We’re no Hemingway, but every good cocktail deserves an even better story behind it, and Zuma’s sexy Bushido cocktail menu ($120 each) fits the bill. With a new cocktail bar seeming to open weekly in Hong Kong, we were pleasantly surprised to see a sophisticated standby like Zuma offering a refreshing alternative to fruity, date-safe drinks yet still packing a substantive experience for time-worn cocktail drinkers.
Inspired by bushido, or “way of the warrior”, this adventurous cocktail line is the brainchild of Zuma Hong Kong Bar Development Manager Arkadiusz Rybak. Featuring cocktails named after real-life samurai heroes from the 11th–19th centuries, the Bushido cocktail menu takes its name from the collective term for the codes of honour and ideals that the samurai lived by and celebrates the lives of four male and three female samurai (there were female samurai?!).
Each drink presents a twist on a classic cocktail with distinctly Japanese flavours, and all are paired with custom-made ceramic-ware to complete the flavour profile and distinctive narrative of each samurai hero. With each cocktail also representing a Japanese interpretation and re-envisioned spin on a traditional tipple, we couldn’t help but sip, ooh and aah as each drink was lovingly prepared and served.
Though a few were a bit off the wall for our comfort level (we like our martinis shaken in the glass, not stirred, please), delectable favourites at the table included:
- Honda is a deliciously refreshing take on a negroni, with reported skin benefits to boot. According to Rybak, in addition to adding an interesting and earthy element to the taste, the Japanese believe the clay elements from the ceramic cup offer health benefits. We can’t attest to the claims, but we’ll definitely never look at a negroni the same way again.
- Margarita-inspired Takeda is made with Don Julio tequila (of course), along with intriguing ingredients of burnt Japanese aubergine and yuzu sake. This paired well with Zuma’s izakaya-style bar menu or would work fine on its own as a stand-alone liquid meal.
Hojo is a reimagined take on the old-fashioned as a unique alternative for gents who consider this their go-to drink or ladies who want to venture outside the world of fruity cocktails. There were hints of yummy plum from umeshu balanced with whiffs of tonka bean and leather.
And if you really can’t decide, we recommend going whole hog and getting the Mad Men version of an after-school snack: the Uesugi, an upscale version of cookies and milk in the form of Bulleit bourbon mixed with tamarind, yuzu, egg white and biscuit goodness. This would be perfect for colder evenings and was a lovely way to end our night (with a sweet and delicious cocktail!).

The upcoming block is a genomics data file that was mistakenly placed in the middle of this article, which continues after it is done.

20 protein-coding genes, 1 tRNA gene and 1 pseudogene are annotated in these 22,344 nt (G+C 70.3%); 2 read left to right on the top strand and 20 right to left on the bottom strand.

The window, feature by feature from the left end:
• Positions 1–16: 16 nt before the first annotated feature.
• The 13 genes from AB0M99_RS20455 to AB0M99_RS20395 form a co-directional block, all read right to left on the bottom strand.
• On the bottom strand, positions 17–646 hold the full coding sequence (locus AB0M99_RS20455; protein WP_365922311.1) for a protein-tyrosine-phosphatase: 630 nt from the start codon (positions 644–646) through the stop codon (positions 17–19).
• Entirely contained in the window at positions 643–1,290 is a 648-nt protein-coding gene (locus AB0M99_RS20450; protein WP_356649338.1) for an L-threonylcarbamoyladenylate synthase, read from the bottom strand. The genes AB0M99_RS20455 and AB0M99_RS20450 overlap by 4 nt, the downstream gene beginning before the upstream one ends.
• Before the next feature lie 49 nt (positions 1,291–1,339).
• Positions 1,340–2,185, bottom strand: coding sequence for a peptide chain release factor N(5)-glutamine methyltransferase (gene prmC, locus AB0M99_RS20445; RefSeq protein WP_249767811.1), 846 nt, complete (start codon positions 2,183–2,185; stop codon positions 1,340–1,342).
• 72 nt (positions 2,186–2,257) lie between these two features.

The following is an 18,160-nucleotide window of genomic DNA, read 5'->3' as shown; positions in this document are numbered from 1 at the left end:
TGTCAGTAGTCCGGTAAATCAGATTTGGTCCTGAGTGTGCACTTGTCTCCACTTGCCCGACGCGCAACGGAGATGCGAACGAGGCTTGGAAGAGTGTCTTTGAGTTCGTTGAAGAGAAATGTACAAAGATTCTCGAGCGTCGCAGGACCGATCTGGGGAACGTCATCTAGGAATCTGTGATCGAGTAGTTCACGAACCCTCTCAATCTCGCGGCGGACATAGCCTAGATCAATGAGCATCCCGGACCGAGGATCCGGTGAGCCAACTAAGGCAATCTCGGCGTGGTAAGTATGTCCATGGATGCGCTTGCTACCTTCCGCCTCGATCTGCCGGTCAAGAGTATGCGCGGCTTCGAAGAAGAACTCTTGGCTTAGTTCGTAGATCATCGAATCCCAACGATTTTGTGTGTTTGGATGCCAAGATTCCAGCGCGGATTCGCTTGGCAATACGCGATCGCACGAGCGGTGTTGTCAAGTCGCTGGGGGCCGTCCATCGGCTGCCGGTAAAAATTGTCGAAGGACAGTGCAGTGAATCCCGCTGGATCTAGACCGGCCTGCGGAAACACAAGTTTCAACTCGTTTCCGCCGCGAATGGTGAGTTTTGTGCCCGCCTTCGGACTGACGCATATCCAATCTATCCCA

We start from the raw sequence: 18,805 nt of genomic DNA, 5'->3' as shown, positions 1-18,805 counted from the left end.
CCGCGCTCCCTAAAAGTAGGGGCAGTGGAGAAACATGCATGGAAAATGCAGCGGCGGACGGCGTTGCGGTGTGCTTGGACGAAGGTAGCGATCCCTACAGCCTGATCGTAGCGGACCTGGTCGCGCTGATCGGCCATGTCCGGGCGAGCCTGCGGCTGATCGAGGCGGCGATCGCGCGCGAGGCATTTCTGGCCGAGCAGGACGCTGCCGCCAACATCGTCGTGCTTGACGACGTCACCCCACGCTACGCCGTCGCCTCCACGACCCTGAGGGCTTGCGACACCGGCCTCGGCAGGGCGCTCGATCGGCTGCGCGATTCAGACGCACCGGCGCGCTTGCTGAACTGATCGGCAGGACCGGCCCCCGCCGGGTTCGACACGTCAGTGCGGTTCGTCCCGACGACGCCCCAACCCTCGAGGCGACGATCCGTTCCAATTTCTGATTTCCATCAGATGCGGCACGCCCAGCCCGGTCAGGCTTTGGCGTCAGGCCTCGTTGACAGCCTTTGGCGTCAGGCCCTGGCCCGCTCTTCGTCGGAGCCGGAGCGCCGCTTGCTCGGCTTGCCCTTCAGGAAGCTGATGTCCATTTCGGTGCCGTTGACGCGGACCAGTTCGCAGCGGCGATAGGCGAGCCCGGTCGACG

Zuma Bar Development Manager Arkadiusz Rybak gave us some more deets on Zuma’s newest cocktail series:
As a master of creating off-the-wall concepts, how do you find sources of inspiration?
Travelling, visiting places, studying and researching books, taking inspiration from the chefs, artists, perfume industry, life experiences – I like to soak up information from everything and anything to find inspiration for my cocktails. Drinks should reflect stories and memories, so past experiences also provide the inspiration for my drinks.
How should people approach selecting a cocktail in the Bushido series?
You can be really flexible on choosing the drink from the Bushido menu. Either choose by your favourite spirits or interesting ingredients or be adventurous and select the cocktail that matches your favourite samurai story. If you do want to pair with food, here are my suggestions:
- Hangaku – most kinds of sashimi, fried squid or tempura
- Takeda – dishes from the robata like skewers, from meat to Japanese vegetable like aubergine, or the Zuma tomato salad
- Honda – most kinds of sashimi, fried squid or tempura
- Hojo – dishes from the robata like skewers
- Futaba – dessert or ice cream
- Takeko – dessert or ice cream
- Uesugi – fried squid or tempura, dishes from the robata like skewers
What kind of impression do you want your cocktails to leave on your customers?
That they’ve been adventurous and tried something new. I want them to have had a new experience.
What makes a good bartender? A good vs excellent cocktail?
Hospitality and service I think are the most important things when it comes to bartending. These days, almost everyone can make a good cocktail, with easy access to information, but it’s being able make a cocktail that really makes someone say wow. I also like to build relationships with customers, so sharing stories and inspiration with customers is a great way to make them feel welcome.
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This write-up is based on a complimentary media tasting provided in exchange for an honest review and no monetary compensation. The opinions expressed here represent the author’s.